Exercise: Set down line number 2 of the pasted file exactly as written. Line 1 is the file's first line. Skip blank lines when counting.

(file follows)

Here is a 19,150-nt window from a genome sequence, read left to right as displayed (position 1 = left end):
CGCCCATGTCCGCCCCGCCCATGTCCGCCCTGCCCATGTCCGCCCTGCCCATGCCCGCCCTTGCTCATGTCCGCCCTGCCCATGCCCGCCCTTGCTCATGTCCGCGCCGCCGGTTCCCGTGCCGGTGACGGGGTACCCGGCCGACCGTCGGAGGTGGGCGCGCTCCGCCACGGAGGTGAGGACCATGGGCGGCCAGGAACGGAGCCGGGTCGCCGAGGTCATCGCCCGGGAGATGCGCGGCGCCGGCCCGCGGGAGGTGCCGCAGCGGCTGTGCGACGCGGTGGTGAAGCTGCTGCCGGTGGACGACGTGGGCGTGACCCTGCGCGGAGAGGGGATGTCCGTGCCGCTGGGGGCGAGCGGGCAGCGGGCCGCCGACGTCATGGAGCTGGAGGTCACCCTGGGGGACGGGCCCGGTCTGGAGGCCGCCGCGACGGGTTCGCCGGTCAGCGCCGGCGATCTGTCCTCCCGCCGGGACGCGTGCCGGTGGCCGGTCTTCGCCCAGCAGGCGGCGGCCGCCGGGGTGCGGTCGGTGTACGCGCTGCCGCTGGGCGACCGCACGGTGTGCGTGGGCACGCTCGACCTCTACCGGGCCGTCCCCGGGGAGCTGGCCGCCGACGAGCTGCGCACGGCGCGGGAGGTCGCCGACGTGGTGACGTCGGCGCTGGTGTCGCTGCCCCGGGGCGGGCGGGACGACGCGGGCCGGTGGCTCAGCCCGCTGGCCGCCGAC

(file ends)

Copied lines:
CGCCCATGTCCGCCCCGCCCATGTCCGCCCTGCCCATGTCCGCCCTGCCCATGCCCGCCCTTGCTCATGTCCGCCCTGCCCATGCCCGCCCTTGCTCATGTCCGCGCCGCCGGTTCCCGTGCCGGTGACGGGGTACCCGGCCGACCGTCGGAGGTGGGCGCGCTCCGCCACGGAGGTGAGGACCATGGGCGGCCAGGAACGGAGCCGGGTCGCCGAGGTCATCGCCCGGGAGATGCGCGGCGCCGGCCCGCGGGAGGTGCCGCAGCGGCTGTGCGACGCGGTGGTGAAGCTGCTGCCGGTGGACGACGTGGGCGTGACCCTGCGCGGAGAGGGGATGTCCGTGCCGCTGGGGGCGAGCGGGCAGCGGGCCGCCGACGTCATGGAGCTGGAGGTCACCCTGGGGGACGGGCCCGGTCTGGAGGCCGCCGCGACGGGTTCGCCGGTCAGCGCCGGCGATCTGTCCTCCCGCCGGGACGCGTGCCGGTGGCCGGTCTTCGCCCAGCAGGCGGCGGCCGCCGGGGTGCGGTCGGTGTACGCGCTGCCGCTGGGCGACCGCACGGTGTGCGTGGGCACGCTCGACCTCTACCGGGCCGTCCCCGGGGAGCTGGCCGCCGACGAGCTGCGCACGGCGCGGGAGGTCGCCGACGTGGTGACGTCGGCGCTGGTGTCGCTGCCCCGGGGCGGGCGGGACGACGCGGGCCGGTGGCTCAGCCCGCTGGCCGCCGAC